In 1838 Liszt visited Pisa and viewed the horrifying fresco Il trionfo della morte (The Triumph of Death), attributed to the 14th-century painter Andrea Orcagna. The fresco depicts scenes of death, including stacks of bodies, corpses rotting in open graves, and souls being transported to heaven while others are dragged to hell. So struck by these scenes was the 27-year-old composer that he resolved to write a work for piano and orchestra inspired by them. Liszt made his first sketches in February 1839, but he was in no hurry—he worked on it over two decades, finally completing a revised version of Totentanz in 1859. Hans von Bülow premiered it on April 15, 1865 (coincidentally, the date of Abraham Lincoln’s death).

Totentanz (which translates as “Dance of Death”) is not an attempt to depict painted scenes in music. And in no sense is it a dance. Rather, it is a set of variations upon a musical idea long associated with death: the 13th-century plainchant theme Dies Irae. At first glance, the form appears traditional: Liszt introduces his theme, then provides six variations. But Liszt has some surprises for us along that path.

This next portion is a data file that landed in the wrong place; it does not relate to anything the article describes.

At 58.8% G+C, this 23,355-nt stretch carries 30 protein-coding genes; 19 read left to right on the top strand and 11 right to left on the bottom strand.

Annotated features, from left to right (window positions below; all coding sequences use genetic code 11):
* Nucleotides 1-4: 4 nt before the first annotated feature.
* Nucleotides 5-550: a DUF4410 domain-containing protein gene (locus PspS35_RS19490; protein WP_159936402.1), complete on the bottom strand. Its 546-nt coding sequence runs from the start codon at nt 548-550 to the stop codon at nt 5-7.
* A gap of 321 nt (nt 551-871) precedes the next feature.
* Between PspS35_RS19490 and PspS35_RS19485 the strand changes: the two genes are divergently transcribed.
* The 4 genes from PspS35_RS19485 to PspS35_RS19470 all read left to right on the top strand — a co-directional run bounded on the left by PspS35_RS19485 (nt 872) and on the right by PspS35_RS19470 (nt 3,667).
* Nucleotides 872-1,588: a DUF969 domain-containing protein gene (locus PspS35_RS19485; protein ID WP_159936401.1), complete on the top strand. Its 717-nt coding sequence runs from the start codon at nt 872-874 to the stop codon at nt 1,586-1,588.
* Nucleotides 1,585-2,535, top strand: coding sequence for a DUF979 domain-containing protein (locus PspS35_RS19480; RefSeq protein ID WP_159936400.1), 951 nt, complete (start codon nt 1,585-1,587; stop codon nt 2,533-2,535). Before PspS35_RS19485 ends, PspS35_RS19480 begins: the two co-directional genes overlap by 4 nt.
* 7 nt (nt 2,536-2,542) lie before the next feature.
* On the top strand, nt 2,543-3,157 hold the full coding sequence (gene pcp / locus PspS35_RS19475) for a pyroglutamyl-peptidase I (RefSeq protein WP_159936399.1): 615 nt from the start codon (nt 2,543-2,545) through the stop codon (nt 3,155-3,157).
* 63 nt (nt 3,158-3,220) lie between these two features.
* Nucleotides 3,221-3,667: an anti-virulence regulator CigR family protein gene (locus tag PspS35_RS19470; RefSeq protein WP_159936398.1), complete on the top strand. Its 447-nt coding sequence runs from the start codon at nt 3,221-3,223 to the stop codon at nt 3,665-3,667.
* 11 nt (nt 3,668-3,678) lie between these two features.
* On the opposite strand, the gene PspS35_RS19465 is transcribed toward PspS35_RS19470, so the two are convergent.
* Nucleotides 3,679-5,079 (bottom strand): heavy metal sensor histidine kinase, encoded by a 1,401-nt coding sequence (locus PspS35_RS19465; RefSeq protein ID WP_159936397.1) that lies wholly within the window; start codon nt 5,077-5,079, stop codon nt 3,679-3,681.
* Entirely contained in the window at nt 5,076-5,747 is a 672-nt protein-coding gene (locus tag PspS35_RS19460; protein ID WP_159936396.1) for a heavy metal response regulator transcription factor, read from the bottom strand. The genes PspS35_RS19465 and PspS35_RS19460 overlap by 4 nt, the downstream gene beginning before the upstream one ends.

Over the piano’s foreboding ostinato, low winds stamp out the Dies Irae theme. Then comes the first of the work’s several piano cadenzas. The first few variations are relatively brief. In Variation I, bassoons and violas introduce the brisk dotted theme, followed quickly by the piano. Variation II presents the theme in the pianist’s left hand as a solo horn soars overhead. Variation III offers the theme in the deep accompaniment as the piano punctuates that line with staccato chords. Variation IV, for piano alone, treats the Dies Irae theme canonically. This evolves through several quite different episodes, then rushes into Variation V, a fugato. Solo piano leads the way here, soon joined by the orchestra.